PWFA Proposed Regulations Published

President Joe Biden signed the Pregnant Workers Fairness Act (PWFA) into law at the end of 2022. The law requires employers with fifteen or more employees to provide reasonable accommodations to qualified workers or applicants with known limitations related to pregnancy, childbirth, or related medical conditions. The provisions in the law build and expand upon Title VII of the Civil Rights Act and the Americans with Disabilities Act (ADA).

On August 11, 2023, the U.S. Equal Employment Opportunity Commission (EEOC) published its proposed regulations in the Federal Register, allowing for a 60-day public comment period. The regulations are designed to interpret the new law and provide examples to employers as a means of assistance in implementing the law.

Expansion of Coverage for Pregnancy and Childbirth-Related Medical Conditions

Under PWFA, employers must provide reasonable accommodations for employees’ “known limitations” concerning pregnancy, childbirth, and related medical conditions. These “known limitations” need not rise to the level of disability as required under the ADA, and there is no required level of severity; the limitation can be minor and episodic, so long as it relates to the worker’s health or the health of their pregnancy. Furthermore, the worker is not required to provide documentation or verification from a doctor; a conversation between the employee and employer is sufficient to justify the need for a reasonable accommodation of the “known limitation.”

The term “pregnancy,” as used in PWFA, relates not only to a current pregnancy but also to past, potential, or future pregnancies. The regulations also broadly define “related medical conditions,” giving examples such as menstrual periods, birth control, infertility treatments, anxiety, depression, and lactation.

Coverage for Qualified Employees Who Can and Cannot Perform an Essential Job Function

Just as under the ADA, the PWFA covers qualified employees who can perform the essential functions of their jobs, whether with or without reasonable accommodation. However, PWFA also covers qualified employees who cannot perform one or more essential job functions if:

  • The inability to perform the essential job function for a “temporary period;”
  • The essential job function can be resumed “in the near future;” and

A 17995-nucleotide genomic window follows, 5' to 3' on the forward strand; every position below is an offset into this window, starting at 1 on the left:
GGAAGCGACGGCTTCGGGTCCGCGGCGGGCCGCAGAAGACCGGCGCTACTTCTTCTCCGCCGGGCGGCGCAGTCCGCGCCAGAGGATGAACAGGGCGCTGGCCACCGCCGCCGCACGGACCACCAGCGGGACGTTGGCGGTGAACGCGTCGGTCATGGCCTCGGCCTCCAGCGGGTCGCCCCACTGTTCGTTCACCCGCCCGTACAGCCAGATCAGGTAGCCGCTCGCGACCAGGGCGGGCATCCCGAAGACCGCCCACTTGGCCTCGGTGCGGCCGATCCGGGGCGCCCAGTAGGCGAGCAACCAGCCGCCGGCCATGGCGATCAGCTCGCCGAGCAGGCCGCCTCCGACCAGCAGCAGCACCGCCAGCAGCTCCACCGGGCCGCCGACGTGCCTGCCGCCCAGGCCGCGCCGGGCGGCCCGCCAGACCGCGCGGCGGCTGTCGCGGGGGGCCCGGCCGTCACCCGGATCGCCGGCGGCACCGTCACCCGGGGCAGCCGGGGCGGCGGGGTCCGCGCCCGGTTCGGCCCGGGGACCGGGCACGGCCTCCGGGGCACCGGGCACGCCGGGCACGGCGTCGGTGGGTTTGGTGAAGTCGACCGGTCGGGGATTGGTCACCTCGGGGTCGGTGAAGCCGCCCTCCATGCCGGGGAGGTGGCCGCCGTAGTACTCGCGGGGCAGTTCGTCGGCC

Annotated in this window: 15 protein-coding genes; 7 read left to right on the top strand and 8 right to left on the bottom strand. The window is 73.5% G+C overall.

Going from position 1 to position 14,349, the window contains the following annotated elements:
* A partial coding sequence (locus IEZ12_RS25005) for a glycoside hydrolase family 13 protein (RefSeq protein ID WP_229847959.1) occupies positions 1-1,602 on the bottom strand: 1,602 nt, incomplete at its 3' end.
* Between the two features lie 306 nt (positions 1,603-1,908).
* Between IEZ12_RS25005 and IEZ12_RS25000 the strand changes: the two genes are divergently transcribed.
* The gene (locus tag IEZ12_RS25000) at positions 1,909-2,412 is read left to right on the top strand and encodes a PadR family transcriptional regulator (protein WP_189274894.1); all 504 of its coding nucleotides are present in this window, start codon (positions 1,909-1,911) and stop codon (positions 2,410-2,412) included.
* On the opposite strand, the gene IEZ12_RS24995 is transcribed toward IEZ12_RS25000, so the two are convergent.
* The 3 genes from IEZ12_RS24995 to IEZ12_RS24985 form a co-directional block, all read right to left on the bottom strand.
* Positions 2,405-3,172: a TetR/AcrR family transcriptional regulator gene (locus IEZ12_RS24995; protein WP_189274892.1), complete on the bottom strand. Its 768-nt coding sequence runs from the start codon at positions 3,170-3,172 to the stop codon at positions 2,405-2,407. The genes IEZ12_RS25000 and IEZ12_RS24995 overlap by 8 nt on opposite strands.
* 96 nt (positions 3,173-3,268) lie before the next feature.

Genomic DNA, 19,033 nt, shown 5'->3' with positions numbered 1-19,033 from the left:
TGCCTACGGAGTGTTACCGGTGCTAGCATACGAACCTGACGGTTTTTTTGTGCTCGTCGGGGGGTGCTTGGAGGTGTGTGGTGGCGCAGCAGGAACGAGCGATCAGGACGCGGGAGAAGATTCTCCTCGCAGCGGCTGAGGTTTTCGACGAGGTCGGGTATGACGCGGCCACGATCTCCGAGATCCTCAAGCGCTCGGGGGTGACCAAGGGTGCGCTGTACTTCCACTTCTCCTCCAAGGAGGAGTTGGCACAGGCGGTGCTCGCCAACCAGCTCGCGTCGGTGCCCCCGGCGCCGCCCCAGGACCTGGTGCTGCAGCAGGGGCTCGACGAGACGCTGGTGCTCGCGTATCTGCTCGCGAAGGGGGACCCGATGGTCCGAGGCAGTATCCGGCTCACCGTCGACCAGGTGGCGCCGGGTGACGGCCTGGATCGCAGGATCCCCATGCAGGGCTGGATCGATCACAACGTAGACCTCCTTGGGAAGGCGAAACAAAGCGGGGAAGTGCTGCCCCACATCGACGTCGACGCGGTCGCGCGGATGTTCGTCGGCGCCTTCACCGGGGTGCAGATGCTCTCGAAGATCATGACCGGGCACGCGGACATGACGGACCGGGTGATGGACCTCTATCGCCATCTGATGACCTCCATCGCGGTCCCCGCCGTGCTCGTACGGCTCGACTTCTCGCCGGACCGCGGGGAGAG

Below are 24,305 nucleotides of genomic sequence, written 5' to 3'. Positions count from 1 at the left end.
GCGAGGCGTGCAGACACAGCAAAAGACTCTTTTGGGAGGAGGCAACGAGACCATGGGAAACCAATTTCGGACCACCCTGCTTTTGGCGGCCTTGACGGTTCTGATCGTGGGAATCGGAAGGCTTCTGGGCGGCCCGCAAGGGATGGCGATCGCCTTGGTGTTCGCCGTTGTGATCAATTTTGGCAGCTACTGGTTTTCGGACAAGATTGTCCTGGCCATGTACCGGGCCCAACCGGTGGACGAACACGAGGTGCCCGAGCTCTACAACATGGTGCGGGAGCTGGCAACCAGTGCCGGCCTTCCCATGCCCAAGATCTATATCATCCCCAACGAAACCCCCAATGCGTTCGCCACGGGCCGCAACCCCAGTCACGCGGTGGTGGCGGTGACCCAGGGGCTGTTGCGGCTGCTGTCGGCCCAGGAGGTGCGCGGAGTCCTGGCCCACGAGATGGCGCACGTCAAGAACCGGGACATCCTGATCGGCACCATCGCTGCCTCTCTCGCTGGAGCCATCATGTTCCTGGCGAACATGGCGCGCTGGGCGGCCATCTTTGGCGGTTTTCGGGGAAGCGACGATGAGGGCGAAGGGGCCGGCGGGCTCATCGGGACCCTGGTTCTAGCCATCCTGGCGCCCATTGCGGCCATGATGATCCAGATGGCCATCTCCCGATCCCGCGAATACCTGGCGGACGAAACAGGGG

• The inability to perform the job function can be reasonably accommodated.

The EEOC further defines “in the near future” as 40 weeks but recognizes that the 40-week period necessary for a reasonable accommodation may restart at some point, therefore lasting for more than 40 weeks. For instance, a pregnant employee may need one accommodation for up to 40 weeks and one during the post-partum period, which may last up to another 40 weeks.

Presumptive Reasonable Accommodations

The differences between the regulations for reasonable accommodations under the ADA and the PWFA are substantial. For example, under the ADA, temporarily suspending the performance of an essential job function is not reasonable. In contrast, under the PWFA, it is, particularly if it can go temporarily unperformed or be completed by another worker.

The regulations list four accommodations that the EEOC considers to be per se reasonable, thus not constituting an undue hardship to the employer. These accommodations include carrying and drinking water in the employee’s work area, taking additional restroom breaks, alternating between sitting and standing and taking breaks to eat and drink.

The PWFA regulations would also prohibit employers from requiring employees to take paid or unpaid leave if they can provide reasonable accommodations that would allow them to continue to work. Employers also may not unreasonably delay responding to requests for reasonable accommodations.

Employers may not require that an employee submit to an exam by a doctor of their choice to determine the need for a reasonable accommodation. The most employers can require from an employee requesting a reasonable accommodation is reasonable documentation verifying the physical or mental condition arising from pregnancy, childbirth, or a related medical condition and the need for a change or adjustment at work.

HBL has experience in all areas of benefits and employment law, offering a comprehensive solution to all your business benefits and HR/employment needs. We help ensure you are in compliance with the complex requirements of ERISA and the IRS code, as well as those laws that impact you and your employees. Together, we reduce your exposure to potential legal or financial penalties. Learn more by calling 470-571-1007.

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